Talks with US President George W. Bush are "constructive and productive", Chinese President Jiang Zemin said Friday in a joint news conference with Bush after the two held in-depth discussions on bilateral relations and other issues of common concern in Bush's ranch in Crawford, Texas.
The two great nations have extensive and important common interests and should expand cooperation and exchanges in various fields, including trade, culture and education, as well as enhancing dialogue on important international and regional issues to push forward the constructive and cooperative relationship between the two countries, Jiang said.
The Chinese president indicated that the two sides are both satisfied with the bilateral cooperation against terror and agreed to enhance cooperation in this field to fight all kinds of terror.
Jiang said that he and President Bush also discuss North Korea's nuclear issue and the two countries will keep contact to ensure the peaceful solution of this issue.
On the Taiwan issue, President Bush pledged that his administration is to make clear to Taiwan that Washington does not support Taiwan independence. Bush said that the United States stood by the "one China" policy, which acknowledges that there is only one China in the world and that Taiwan is part of China. President Jiang reiterated China's policy of "One country, two systems" and "Peaceful Reunification" on Taiwan issue.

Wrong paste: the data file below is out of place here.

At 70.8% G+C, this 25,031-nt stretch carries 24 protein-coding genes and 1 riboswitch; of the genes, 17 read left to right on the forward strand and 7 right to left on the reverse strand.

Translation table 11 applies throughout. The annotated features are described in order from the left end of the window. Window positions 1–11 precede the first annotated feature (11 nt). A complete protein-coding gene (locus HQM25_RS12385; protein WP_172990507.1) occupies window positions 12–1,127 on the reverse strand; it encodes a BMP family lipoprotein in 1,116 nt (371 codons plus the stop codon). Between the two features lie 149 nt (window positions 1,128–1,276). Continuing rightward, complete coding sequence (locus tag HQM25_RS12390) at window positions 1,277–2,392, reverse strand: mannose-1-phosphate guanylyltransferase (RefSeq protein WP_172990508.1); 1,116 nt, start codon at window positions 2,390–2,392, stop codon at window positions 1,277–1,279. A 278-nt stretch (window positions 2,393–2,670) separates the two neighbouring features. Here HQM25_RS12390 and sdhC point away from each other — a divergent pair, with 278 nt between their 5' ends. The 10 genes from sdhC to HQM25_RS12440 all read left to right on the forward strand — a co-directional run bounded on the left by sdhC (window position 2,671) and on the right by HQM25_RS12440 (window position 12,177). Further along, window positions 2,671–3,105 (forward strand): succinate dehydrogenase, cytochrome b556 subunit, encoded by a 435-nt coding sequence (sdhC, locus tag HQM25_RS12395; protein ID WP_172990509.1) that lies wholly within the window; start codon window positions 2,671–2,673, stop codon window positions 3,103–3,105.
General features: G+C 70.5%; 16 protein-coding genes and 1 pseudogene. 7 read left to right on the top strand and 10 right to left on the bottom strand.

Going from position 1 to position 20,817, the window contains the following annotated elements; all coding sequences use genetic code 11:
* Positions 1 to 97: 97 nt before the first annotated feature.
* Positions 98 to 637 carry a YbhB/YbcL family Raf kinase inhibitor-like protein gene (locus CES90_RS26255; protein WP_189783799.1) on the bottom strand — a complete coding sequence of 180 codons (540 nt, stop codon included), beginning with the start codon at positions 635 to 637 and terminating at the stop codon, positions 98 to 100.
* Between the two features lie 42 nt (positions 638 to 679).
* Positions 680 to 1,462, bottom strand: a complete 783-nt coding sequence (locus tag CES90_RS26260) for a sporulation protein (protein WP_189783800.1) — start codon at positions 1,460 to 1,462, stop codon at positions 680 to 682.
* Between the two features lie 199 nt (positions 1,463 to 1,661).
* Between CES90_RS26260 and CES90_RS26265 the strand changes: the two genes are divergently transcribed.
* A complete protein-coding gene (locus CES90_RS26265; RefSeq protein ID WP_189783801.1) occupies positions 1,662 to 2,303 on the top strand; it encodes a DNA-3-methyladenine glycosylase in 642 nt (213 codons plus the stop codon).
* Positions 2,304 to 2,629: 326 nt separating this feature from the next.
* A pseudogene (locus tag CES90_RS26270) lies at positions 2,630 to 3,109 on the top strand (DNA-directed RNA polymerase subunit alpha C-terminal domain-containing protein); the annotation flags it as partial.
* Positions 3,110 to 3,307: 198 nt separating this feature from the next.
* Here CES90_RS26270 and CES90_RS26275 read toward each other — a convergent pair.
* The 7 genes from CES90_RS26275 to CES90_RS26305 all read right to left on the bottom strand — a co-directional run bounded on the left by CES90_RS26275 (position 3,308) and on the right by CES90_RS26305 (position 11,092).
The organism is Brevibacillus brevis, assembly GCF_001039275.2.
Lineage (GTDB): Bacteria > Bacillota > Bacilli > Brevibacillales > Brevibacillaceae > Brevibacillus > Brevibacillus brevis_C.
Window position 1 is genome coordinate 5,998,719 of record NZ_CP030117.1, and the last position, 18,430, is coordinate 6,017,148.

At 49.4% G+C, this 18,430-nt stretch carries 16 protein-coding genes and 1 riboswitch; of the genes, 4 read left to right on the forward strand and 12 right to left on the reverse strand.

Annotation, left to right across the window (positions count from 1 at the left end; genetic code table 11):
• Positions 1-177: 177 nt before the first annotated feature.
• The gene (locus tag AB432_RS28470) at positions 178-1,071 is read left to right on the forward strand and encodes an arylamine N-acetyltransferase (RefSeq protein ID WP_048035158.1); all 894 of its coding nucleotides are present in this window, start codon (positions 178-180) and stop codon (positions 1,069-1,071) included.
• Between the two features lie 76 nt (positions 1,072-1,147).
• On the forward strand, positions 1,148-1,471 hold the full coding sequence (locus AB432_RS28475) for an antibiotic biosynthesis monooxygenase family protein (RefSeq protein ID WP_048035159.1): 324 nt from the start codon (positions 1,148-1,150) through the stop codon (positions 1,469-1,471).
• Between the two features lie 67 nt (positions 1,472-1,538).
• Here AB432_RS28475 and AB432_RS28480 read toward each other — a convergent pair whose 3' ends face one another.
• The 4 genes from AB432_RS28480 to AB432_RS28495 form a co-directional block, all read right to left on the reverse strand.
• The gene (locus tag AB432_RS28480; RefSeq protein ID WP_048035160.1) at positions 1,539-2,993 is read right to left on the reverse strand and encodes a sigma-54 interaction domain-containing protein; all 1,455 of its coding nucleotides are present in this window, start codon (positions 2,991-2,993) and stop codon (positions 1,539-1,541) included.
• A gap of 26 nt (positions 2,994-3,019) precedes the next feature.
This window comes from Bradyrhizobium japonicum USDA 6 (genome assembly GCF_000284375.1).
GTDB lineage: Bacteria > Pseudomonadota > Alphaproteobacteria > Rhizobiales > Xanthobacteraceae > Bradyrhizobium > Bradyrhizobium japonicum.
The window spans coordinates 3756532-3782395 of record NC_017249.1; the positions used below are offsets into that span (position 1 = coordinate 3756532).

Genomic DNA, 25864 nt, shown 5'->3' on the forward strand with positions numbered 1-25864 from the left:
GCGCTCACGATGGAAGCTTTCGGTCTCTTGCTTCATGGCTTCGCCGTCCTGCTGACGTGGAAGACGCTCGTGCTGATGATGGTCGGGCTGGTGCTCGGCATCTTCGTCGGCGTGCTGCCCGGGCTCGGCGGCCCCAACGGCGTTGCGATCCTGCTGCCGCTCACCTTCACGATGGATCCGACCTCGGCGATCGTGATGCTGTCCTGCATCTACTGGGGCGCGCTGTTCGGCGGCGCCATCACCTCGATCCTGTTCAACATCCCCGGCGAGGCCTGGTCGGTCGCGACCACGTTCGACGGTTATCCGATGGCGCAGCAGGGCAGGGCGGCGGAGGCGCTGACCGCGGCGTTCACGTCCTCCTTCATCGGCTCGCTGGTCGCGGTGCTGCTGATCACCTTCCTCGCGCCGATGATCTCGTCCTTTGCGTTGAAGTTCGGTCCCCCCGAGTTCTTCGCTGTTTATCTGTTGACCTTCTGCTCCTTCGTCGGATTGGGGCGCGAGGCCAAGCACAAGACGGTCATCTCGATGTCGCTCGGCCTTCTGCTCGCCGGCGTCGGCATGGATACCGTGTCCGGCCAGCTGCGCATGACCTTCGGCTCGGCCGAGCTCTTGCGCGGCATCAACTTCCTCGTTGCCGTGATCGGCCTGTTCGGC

The two leaders also discussed Bush's push for a tough new United Nations resolution requiring Iraq to disarm or face possible military action. Bush said he restated to President Jiang US concerns that Iraq and its suspected weapons of mass destruction pose an imminent threat that requires a tough new UN resolution requiring Baghdad to disarm.
"China supports Iraq's strict compliance with UN Security Council resolutions," he said. "And today ... I urged President Jiang to support a new Security Council resolution demanding Iraq fully disarm itself of weapons of mass destruction."
The Bush administration wants a UN resolution that holds out the threat of military action unless Saddam Hussein disarms. China, Russia and France are cool to language that suggests the use of force.
As part of an effort to maintain high-level contacts with the Chinese government, Bush said Vice President Dick Cheney would visit China next spring.
(China Daily October 26, 2002)